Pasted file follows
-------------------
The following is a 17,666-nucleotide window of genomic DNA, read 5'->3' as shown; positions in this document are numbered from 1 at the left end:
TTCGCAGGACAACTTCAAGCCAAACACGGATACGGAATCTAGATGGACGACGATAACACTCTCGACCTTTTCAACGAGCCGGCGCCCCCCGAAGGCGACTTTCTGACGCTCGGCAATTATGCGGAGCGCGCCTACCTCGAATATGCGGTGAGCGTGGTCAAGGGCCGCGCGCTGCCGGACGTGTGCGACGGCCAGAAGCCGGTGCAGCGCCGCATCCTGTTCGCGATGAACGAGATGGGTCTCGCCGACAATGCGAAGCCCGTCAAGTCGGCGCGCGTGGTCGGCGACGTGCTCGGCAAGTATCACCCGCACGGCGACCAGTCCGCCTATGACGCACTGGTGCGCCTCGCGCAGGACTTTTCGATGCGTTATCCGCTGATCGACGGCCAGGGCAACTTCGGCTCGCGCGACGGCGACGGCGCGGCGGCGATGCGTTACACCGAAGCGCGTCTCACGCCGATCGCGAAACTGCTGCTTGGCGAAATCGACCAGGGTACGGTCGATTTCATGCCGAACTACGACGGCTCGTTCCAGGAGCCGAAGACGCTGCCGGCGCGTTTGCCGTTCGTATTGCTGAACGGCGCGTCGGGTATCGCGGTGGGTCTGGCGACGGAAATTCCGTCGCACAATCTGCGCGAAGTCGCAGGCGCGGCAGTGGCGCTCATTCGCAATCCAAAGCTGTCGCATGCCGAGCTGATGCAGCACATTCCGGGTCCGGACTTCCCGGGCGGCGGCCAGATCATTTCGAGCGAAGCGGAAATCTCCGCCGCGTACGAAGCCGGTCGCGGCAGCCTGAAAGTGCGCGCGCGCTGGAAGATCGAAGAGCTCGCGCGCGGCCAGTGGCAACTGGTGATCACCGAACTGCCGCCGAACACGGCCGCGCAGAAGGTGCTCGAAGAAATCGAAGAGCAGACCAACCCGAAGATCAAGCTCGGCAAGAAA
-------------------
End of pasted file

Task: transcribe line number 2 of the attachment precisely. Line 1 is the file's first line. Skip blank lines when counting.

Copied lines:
TTCGCAGGACAACTTCAAGCCAAACACGGATACGGAATCTAGATGGACGACGATAACACTCTCGACCTTTTCAACGAGCCGGCGCCCCCCGAAGGCGACTTTCTGACGCTCGGCAATTATGCGGAGCGCGCCTACCTCGAATATGCGGTGAGCGTGGTCAAGGGCCGCGCGCTGCCGGACGTGTGCGACGGCCAGAAGCCGGTGCAGCGCCGCATCCTGTTCGCGATGAACGAGATGGGTCTCGCCGACAATGCGAAGCCCGTCAAGTCGGCGCGCGTGGTCGGCGACGTGCTCGGCAAGTATCACCCGCACGGCGACCAGTCCGCCTATGACGCACTGGTGCGCCTCGCGCAGGACTTTTCGATGCGTTATCCGCTGATCGACGGCCAGGGCAACTTCGGCTCGCGCGACGGCGACGGCGCGGCGGCGATGCGTTACACCGAAGCGCGTCTCACGCCGATCGCGAAACTGCTGCTTGGCGAAATCGACCAGGGTACGGTCGATTTCATGCCGAACTACGACGGCTCGTTCCAGGAGCCGAAGACGCTGCCGGCGCGTTTGCCGTTCGTATTGCTGAACGGCGCGTCGGGTATCGCGGTGGGTCTGGCGACGGAAATTCCGTCGCACAATCTGCGCGAAGTCGCAGGCGCGGCAGTGGCGCTCATTCGCAATCCAAAGCTGTCGCATGCCGAGCTGATGCAGCACATTCCGGGTCCGGACTTCCCGGGCGGCGGCCAGATCATTTCGAGCGAAGCGGAAATCTCCGCCGCGTACGAAGCCGGTCGCGGCAGCCTGAAAGTGCGCGCGCGCTGGAAGATCGAAGAGCTCGCGCGCGGCCAGTGGCAACTGGTGATCACCGAACTGCCGCCGAACACGGCCGCGCAGAAGGTGCTCGAAGAAATCGAAGAGCAGACCAACCCGAAGATCAAGCTCGGCAAGAAA